The European Commission is reportedly pushing for new regulations to protect EU carriers from the expansion of the three major Gulf airlines, as it wades into a dispute about allegedly unfair state-backed subsidies enjoyed by carriers operating out of the UAE and Qatar.

The commission is set to propose amendments to existing regulation, allowing it to punish foreign carriers that benefit from illegal government subsidies or other favourable treatment to the detriment of European carriers, according to Reuters.

If enacted, the draft proposal would allow the commission to impose duties on non-EU carriers or suspend their flying rights where unfair commercial practices are found to have injured EU airlines, Reuters said in a report on 10 February. Such practices could include favourable treatment that affect airport charges, ground-handling services, refuelling and the allocation of airport slots.

A spokesperson for DG Move declined to comment when contacted by GTDT Aviation Law News, because the report was based on a leaked document.

As part of its wider aviation strategy, the commission said at the end of 2015 that it planned to protect fair and sustainable competition in the international aviation market by introducing new measures to buttress existing laws on subsidisation and unfair pricing practices, which it said are currently ineffective.

The new rules would allow the commission to initiate an investigation following a complaint by a member state, airline or industry association if there is clear evidence that unfair business practices have injured European carriers.

It is thought that the proposed regulation intends to tackle unfair practices in countries that are not party to an EU open skies agreement, although the commission will have the power to investigate behaviour in countries where a bilateral air services agreement does exist.

The strength of these investigative powers remains unclear, as the new regulation would only allow the Commission to conduct a probe in a non-EU country if granted consent by that country’s government and the relevant foreign carrier, Reuters said.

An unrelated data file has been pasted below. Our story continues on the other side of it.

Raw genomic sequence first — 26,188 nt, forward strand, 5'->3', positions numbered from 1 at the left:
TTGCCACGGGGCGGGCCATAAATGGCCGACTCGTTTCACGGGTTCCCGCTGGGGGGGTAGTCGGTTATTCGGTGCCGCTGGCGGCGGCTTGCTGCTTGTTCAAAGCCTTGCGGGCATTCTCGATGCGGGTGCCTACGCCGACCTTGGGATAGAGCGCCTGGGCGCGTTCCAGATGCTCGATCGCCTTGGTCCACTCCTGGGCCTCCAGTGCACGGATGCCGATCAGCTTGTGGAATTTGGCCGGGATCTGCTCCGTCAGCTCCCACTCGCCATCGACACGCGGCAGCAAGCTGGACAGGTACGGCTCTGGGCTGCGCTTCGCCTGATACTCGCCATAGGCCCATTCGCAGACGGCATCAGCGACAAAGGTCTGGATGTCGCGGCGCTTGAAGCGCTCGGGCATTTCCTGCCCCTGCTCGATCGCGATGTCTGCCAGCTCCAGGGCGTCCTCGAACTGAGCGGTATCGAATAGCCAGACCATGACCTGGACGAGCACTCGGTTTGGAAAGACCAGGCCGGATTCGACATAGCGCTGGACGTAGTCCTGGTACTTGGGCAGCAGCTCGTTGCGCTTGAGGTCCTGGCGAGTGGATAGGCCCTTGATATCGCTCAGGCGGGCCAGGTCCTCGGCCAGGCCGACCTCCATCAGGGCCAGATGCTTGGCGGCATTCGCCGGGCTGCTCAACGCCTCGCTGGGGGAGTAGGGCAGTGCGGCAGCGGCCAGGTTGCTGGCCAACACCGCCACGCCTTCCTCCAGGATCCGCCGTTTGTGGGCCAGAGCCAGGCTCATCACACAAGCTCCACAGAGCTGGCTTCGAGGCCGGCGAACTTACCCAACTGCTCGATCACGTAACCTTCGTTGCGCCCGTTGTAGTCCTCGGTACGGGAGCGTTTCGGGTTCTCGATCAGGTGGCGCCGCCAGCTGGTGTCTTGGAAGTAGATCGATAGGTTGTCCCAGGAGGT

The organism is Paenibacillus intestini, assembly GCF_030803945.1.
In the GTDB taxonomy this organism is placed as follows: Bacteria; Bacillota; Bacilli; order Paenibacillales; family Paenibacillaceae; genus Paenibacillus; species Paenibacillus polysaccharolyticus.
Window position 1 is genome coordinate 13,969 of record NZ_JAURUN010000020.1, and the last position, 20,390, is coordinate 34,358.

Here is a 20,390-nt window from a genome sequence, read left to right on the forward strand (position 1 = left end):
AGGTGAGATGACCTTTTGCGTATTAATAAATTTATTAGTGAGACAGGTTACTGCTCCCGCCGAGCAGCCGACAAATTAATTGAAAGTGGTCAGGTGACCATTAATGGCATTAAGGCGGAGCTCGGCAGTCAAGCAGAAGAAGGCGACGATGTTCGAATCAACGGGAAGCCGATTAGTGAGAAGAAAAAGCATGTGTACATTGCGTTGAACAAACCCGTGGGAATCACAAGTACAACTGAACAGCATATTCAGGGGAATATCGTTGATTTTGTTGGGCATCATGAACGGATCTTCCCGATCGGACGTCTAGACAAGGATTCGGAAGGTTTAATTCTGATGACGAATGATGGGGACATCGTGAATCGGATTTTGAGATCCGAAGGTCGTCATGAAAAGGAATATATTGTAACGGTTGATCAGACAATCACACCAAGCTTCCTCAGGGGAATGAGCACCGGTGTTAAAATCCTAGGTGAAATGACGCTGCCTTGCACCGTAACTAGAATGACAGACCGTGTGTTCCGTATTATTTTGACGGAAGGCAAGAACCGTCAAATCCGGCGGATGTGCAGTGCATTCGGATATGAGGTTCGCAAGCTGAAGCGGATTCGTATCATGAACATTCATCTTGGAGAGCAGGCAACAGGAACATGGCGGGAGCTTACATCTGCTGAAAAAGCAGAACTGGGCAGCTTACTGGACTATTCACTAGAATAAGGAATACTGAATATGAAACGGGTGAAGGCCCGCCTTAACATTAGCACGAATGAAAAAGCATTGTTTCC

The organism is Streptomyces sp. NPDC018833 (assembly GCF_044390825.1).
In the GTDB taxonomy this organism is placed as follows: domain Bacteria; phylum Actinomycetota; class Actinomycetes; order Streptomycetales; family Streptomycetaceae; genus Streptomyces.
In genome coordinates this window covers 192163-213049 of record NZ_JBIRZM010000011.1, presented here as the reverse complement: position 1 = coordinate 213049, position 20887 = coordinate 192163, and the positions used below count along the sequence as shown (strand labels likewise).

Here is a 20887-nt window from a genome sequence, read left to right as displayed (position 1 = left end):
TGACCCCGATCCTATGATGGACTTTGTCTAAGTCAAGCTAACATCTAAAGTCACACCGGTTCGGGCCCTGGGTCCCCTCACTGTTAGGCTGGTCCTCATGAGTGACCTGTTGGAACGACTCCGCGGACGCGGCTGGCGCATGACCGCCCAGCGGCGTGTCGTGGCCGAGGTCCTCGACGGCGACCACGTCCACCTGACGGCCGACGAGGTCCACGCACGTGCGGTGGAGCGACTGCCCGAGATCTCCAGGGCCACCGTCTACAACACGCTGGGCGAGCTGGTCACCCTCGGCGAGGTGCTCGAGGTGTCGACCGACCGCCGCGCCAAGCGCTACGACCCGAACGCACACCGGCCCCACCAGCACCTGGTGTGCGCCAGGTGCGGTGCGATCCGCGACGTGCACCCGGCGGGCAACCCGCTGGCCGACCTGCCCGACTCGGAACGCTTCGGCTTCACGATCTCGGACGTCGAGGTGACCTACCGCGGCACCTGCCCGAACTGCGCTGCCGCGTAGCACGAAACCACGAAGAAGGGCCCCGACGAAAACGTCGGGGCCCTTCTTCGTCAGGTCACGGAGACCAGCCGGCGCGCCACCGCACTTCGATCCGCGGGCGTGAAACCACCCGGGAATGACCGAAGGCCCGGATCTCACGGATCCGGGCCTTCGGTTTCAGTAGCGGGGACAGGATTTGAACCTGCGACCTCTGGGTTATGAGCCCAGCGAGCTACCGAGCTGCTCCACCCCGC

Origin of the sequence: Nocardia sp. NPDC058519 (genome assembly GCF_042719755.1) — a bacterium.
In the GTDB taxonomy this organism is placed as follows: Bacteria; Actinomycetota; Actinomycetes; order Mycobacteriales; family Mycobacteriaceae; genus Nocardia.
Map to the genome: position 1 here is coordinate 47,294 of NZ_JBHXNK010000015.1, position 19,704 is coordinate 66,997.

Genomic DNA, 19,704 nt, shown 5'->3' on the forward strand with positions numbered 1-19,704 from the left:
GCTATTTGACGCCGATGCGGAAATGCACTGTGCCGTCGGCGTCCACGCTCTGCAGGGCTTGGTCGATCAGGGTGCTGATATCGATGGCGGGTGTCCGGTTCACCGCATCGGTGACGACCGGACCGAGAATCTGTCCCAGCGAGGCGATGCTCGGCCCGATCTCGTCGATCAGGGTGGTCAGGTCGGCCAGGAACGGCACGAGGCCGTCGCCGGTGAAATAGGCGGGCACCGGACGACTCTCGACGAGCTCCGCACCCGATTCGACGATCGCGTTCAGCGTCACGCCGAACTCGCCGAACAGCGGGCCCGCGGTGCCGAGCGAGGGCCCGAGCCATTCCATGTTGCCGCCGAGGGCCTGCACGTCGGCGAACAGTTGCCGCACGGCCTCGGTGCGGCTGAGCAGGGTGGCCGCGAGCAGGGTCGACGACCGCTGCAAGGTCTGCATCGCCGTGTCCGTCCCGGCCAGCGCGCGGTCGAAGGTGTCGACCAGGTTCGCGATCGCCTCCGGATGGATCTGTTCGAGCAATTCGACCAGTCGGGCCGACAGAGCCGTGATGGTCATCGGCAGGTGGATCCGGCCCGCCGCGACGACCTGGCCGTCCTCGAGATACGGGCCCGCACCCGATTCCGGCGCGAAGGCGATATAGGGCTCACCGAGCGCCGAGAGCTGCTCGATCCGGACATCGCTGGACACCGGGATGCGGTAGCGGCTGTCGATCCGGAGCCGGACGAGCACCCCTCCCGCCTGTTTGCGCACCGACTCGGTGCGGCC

Under the new regulation, the commission would not adopt measures against foreign carriers if doing so would negatively affect EU citizens, or if the penalties were disproportionate to other advantages conferred by the airlines.

If approved, the draft proposal would revamp existing laws that were introduced in 2004 to counter unfair pricing practices adopted by US airlines under regulation 868/2004, although that regulation has never been relied on in any case, investigation or infringement decision.

The latest draft proposal, which would require approval by the European Parliament and the European Council, is expected to be published in April.

The move will heighten tensions with Emirates, Etihad Airways and Qatar Airways, which are engaged in hostilities with US and European carriers on either side of the Atlantic.

Several EU carriers, including Air France and Lufthansa, have accused the Gulf carriers of relying on illegal state-subsidies and favourable government treatment. The three Middle Eastern airlines have consistently denied the accusations.

Those complaints mirror similar claims by Delta Air Lines, American Airlines and United Airlines, which are actively challenging the expansion of the three Gulf airlines in the US under the umbrella of the Partnership for Open & Fair Skies lobbying group.

The US airlines complained about the expansion of Emirates in January and continue to lobby the Trump administration to reconsider the terms of US open skies agreements with Qatar and the UAE.